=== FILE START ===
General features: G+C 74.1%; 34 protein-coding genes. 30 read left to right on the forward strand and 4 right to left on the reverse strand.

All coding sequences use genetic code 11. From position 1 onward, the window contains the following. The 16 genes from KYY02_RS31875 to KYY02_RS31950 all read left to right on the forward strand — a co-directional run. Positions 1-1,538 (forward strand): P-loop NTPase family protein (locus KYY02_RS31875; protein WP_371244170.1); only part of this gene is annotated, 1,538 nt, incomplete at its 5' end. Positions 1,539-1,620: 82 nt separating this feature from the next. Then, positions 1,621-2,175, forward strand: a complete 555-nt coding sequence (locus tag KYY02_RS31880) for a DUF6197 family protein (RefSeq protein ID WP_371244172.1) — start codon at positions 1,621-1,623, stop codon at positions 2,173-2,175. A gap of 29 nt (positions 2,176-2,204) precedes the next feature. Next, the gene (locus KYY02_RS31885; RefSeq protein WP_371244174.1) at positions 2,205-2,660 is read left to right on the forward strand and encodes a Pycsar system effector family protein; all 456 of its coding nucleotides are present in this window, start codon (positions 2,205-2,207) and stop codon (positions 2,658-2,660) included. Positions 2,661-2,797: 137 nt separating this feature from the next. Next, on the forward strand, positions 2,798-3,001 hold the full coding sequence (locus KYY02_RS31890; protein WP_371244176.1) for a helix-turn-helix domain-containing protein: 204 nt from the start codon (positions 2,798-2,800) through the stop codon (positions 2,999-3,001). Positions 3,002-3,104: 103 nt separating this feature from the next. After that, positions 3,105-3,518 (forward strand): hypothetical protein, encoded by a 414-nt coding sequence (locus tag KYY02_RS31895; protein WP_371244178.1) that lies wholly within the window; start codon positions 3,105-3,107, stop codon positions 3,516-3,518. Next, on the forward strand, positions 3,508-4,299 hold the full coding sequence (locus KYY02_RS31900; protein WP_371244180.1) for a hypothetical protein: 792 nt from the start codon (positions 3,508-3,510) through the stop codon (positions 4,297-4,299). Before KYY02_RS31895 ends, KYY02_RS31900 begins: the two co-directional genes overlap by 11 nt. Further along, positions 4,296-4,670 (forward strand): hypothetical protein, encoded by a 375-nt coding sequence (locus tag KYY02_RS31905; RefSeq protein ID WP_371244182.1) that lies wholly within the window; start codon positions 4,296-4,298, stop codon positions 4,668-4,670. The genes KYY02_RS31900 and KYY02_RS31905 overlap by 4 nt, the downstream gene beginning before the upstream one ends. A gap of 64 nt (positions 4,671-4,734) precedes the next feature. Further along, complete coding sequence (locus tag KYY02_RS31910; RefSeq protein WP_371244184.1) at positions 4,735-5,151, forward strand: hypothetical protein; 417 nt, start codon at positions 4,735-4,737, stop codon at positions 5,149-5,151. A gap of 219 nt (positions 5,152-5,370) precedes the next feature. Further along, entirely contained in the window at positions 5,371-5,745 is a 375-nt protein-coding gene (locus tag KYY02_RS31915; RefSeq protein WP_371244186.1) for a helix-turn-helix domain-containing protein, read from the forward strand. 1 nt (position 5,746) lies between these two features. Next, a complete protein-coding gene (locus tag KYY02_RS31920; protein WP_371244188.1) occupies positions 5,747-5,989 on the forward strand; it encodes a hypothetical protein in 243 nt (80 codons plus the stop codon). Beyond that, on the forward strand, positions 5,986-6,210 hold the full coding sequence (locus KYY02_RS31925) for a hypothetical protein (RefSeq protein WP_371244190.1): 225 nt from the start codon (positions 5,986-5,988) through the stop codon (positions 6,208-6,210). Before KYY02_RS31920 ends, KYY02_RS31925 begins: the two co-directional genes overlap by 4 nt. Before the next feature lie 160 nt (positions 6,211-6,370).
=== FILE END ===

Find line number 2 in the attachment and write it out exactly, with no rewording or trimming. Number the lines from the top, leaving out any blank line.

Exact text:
All coding sequences use genetic code 11. From position 1 onward, the window contains the following. The 16 genes from KYY02_RS31875 to KYY02_RS31950 all read left to right on the forward strand — a co-directional run. Positions 1-1,538 (forward strand): P-loop NTPase family protein (locus KYY02_RS31875; protein WP_371244170.1); only part of this gene is annotated, 1,538 nt, incomplete at its 5' end. Positions 1,539-1,620: 82 nt separating this feature from the next. Then, positions 1,621-2,175, forward strand: a complete 555-nt coding sequence (locus tag KYY02_RS31880) for a DUF6197 family protein (RefSeq protein ID WP_371244172.1) — start codon at positions 1,621-1,623, stop codon at positions 2,173-2,175. A gap of 29 nt (positions 2,176-2,204) precedes the next feature. Next, the gene (locus KYY02_RS31885; RefSeq protein WP_371244174.1) at positions 2,205-2,660 is read left to right on the forward strand and encodes a Pycsar system effector family protein; all 456 of its coding nucleotides are present in this window, start codon (positions 2,205-2,207) and stop codon (positions 2,658-2,660) included. Positions 2,661-2,797: 137 nt separating this feature from the next. Next, on the forward strand, positions 2,798-3,001 hold the full coding sequence (locus KYY02_RS31890; protein WP_371244176.1) for a helix-turn-helix domain-containing protein: 204 nt from the start codon (positions 2,798-2,800) through the stop codon (positions 2,999-3,001). Positions 3,002-3,104: 103 nt separating this feature from the next. After that, positions 3,105-3,518 (forward strand): hypothetical protein, encoded by a 414-nt coding sequence (locus tag KYY02_RS31895; protein WP_371244178.1) that lies wholly within the window; start codon positions 3,105-3,107, stop codon positions 3,516-3,518. Next, on the forward strand, positions 3,508-4,299 hold the full coding sequence (locus KYY02_RS31900; protein WP_371244180.1) for a hypothetical protein: 792 nt from the start codon (positions 3,508-3,510) through the stop codon (positions 4,297-4,299). Before KYY02_RS31895 ends, KYY02_RS31900 begins: the two co-directional genes overlap by 11 nt. Further along, positions 4,296-4,670 (forward strand): hypothetical protein, encoded by a 375-nt coding sequence (locus tag KYY02_RS31905; RefSeq protein ID WP_371244182.1) that lies wholly within the window; start codon positions 4,296-4,298, stop codon positions 4,668-4,670. The genes KYY02_RS31900 and KYY02_RS31905 overlap by 4 nt, the downstream gene beginning before the upstream one ends. A gap of 64 nt (positions 4,671-4,734) precedes the next feature. Further along, complete coding sequence (locus tag KYY02_RS31910; RefSeq protein WP_371244184.1) at positions 4,735-5,151, forward strand: hypothetical protein; 417 nt, start codon at positions 4,735-4,737, stop codon at positions 5,149-5,151. A gap of 219 nt (positions 5,152-5,370) precedes the next feature. Further along, entirely contained in the window at positions 5,371-5,745 is a 375-nt protein-coding gene (locus tag KYY02_RS31915; RefSeq protein WP_371244186.1) for a helix-turn-helix domain-containing protein, read from the forward strand. 1 nt (position 5,746) lies between these two features. Next, a complete protein-coding gene (locus tag KYY02_RS31920; protein WP_371244188.1) occupies positions 5,747-5,989 on the forward strand; it encodes a hypothetical protein in 243 nt (80 codons plus the stop codon). Beyond that, on the forward strand, positions 5,986-6,210 hold the full coding sequence (locus KYY02_RS31925) for a hypothetical protein (RefSeq protein WP_371244190.1): 225 nt from the start codon (positions 5,986-5,988) through the stop codon (positions 6,208-6,210). Before KYY02_RS31920 ends, KYY02_RS31925 begins: the two co-directional genes overlap by 4 nt. Before the next feature lie 160 nt (positions 6,211-6,370).